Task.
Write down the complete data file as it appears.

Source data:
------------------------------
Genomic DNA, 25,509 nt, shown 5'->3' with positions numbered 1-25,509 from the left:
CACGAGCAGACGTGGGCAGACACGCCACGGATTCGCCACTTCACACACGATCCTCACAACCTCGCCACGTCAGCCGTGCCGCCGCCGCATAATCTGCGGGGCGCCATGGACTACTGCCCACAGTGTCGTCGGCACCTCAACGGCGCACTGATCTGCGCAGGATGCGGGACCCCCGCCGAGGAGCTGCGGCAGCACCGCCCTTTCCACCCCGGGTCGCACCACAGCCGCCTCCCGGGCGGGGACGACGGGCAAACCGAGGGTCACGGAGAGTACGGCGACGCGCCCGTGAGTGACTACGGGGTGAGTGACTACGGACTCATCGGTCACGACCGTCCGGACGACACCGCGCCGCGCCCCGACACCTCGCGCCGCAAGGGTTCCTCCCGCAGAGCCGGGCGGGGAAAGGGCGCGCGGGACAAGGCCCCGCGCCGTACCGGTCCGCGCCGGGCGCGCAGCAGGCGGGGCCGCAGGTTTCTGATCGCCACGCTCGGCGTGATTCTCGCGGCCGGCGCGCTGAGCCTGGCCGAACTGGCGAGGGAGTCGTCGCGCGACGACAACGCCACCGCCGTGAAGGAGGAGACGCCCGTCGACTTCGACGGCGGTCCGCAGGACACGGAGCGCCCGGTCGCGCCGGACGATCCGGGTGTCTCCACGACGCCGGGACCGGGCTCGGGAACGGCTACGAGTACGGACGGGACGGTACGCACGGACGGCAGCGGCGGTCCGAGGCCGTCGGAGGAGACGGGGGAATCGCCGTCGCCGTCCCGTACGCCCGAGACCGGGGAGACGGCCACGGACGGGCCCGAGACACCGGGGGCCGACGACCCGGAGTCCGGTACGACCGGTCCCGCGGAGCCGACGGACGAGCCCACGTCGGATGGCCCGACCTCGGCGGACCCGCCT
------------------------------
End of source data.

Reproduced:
Genomic DNA, 25,509 nt, shown 5'->3' with positions numbered 1-25,509 from the left:
CACGAGCAGACGTGGGCAGACACGCCACGGATTCGCCACTTCACACACGATCCTCACAACCTCGCCACGTCAGCCGTGCCGCCGCCGCATAATCTGCGGGGCGCCATGGACTACTGCCCACAGTGTCGTCGGCACCTCAACGGCGCACTGATCTGCGCAGGATGCGGGACCCCCGCCGAGGAGCTGCGGCAGCACCGCCCTTTCCACCCCGGGTCGCACCACAGCCGCCTCCCGGGCGGGGACGACGGGCAAACCGAGGGTCACGGAGAGTACGGCGACGCGCCCGTGAGTGACTACGGGGTGAGTGACTACGGACTCATCGGTCACGACCGTCCGGACGACACCGCGCCGCGCCCCGACACCTCGCGCCGCAAGGGTTCCTCCCGCAGAGCCGGGCGGGGAAAGGGCGCGCGGGACAAGGCCCCGCGCCGTACCGGTCCGCGCCGGGCGCGCAGCAGGCGGGGCCGCAGGTTTCTGATCGCCACGCTCGGCGTGATTCTCGCGGCCGGCGCGCTGAGCCTGGCCGAACTGGCGAGGGAGTCGTCGCGCGACGACAACGCCACCGCCGTGAAGGAGGAGACGCCCGTCGACTTCGACGGCGGTCCGCAGGACACGGAGCGCCCGGTCGCGCCGGACGATCCGGGTGTCTCCACGACGCCGGGACCGGGCTCGGGAACGGCTACGAGTACGGACGGGACGGTACGCACGGACGGCAGCGGCGGTCCGAGGCCGTCGGAGGAGACGGGGGAATCGCCGTCGCCGTCCCGTACGCCCGAGACCGGGGAGACGGCCACGGACGGGCCCGAGACACCGGGGGCCGACGACCCGGAGTCCGGTACGACCGGTCCCGCGGAGCCGACGGACGAGCCCACGTCGGATGGCCCGACCTCGGCGGACCCGCCT